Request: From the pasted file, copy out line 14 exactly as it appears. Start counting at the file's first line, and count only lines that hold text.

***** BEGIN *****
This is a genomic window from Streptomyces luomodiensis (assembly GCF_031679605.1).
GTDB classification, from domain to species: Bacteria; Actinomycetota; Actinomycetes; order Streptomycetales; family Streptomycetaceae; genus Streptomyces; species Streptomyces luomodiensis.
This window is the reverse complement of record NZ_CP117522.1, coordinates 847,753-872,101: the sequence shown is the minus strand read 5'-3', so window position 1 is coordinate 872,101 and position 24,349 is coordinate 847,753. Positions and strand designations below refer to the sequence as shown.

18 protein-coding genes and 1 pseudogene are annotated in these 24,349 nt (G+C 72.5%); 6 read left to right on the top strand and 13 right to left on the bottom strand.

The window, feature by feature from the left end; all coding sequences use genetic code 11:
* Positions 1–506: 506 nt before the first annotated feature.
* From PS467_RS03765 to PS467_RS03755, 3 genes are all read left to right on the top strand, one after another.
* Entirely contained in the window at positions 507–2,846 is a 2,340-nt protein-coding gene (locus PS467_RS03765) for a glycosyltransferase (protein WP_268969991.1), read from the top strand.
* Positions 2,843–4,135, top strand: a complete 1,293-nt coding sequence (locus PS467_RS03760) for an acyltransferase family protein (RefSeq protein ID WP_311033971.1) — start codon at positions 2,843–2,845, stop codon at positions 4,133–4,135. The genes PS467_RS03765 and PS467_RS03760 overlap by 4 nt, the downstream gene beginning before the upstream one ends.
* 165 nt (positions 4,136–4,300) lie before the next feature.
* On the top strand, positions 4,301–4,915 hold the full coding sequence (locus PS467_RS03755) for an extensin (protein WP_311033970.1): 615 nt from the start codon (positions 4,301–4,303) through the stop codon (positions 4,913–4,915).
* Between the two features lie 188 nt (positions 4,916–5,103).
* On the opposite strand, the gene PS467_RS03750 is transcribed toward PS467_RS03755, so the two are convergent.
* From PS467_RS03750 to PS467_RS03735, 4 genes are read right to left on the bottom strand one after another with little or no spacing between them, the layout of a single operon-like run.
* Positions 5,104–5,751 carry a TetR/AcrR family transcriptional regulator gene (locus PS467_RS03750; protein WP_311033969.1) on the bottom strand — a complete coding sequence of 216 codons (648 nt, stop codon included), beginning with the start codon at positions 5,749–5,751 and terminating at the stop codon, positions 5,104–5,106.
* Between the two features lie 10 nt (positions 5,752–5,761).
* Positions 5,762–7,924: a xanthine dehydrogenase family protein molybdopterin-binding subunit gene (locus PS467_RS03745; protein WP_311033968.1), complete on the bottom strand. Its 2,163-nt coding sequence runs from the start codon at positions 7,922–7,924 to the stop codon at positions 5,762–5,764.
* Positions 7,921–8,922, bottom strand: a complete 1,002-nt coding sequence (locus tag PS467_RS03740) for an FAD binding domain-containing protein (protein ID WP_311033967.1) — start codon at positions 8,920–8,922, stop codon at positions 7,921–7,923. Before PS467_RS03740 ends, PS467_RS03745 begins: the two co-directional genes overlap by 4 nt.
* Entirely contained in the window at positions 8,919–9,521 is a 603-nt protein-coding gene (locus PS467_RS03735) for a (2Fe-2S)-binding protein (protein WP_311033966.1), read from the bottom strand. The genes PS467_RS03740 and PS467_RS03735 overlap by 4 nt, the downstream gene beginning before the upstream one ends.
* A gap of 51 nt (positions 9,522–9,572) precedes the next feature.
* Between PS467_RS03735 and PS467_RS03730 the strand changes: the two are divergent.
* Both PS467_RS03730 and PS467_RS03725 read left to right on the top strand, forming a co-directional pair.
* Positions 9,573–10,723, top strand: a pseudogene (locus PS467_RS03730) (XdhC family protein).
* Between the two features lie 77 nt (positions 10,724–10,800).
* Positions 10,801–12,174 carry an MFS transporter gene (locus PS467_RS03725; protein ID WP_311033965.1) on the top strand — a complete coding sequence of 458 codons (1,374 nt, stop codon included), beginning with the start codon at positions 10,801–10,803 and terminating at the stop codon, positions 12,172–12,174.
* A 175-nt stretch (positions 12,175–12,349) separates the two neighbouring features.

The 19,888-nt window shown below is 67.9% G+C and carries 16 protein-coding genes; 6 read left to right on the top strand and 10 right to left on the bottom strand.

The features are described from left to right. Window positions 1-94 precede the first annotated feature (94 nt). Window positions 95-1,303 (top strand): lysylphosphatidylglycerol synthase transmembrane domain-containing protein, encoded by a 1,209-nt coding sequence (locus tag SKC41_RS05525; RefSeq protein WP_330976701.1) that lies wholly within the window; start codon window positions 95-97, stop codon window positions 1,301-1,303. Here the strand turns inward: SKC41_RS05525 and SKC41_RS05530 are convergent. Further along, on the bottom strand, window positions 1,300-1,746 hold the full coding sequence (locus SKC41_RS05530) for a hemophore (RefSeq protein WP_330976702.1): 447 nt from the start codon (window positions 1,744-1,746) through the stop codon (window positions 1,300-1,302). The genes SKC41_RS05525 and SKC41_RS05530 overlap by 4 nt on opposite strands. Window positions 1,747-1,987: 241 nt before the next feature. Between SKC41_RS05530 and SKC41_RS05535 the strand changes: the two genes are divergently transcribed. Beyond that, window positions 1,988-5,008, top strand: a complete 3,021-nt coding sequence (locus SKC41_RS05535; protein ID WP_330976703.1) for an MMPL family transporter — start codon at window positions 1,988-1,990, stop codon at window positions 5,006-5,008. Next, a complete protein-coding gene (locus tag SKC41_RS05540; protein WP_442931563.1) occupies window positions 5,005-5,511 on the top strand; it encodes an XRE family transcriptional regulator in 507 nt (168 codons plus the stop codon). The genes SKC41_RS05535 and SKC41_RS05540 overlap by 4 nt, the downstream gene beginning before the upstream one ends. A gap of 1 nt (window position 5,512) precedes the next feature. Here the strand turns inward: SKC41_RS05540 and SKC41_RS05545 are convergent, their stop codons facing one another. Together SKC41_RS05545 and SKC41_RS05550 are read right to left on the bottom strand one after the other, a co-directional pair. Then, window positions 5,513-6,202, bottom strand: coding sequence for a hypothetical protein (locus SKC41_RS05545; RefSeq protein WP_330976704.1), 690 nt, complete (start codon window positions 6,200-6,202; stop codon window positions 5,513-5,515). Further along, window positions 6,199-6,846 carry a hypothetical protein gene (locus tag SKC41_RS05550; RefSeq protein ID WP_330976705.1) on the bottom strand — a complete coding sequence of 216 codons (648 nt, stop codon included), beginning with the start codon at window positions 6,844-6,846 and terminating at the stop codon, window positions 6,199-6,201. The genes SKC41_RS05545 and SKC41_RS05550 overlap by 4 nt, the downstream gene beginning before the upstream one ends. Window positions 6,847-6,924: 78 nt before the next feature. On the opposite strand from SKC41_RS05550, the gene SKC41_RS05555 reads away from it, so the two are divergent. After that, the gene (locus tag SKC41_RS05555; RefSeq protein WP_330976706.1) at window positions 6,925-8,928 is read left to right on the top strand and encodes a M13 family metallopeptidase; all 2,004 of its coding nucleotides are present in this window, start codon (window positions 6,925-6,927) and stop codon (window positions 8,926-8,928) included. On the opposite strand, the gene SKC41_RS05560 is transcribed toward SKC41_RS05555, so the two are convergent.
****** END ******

* From PS467_RS03750 to PS467_RS03735, 4 genes are read right to left on the bottom strand one after another with little or no spacing between them, the layout of a single operon-like run.